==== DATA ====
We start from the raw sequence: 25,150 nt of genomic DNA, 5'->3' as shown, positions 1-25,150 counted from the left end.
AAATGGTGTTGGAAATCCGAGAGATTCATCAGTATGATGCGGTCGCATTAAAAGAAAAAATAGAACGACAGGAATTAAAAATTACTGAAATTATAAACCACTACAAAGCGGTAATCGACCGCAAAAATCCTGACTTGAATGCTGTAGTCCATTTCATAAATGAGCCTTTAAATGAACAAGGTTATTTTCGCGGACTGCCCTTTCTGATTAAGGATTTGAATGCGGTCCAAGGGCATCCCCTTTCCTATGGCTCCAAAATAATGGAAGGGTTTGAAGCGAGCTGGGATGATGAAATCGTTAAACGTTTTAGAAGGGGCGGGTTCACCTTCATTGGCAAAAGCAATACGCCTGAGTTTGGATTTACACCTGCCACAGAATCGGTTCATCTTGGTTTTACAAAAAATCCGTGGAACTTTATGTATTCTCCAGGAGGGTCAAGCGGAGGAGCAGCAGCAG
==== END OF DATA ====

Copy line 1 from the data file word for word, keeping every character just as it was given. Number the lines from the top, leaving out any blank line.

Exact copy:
We start from the raw sequence: 25,150 nt of genomic DNA, 5'->3' as shown, positions 1-25,150 counted from the left end.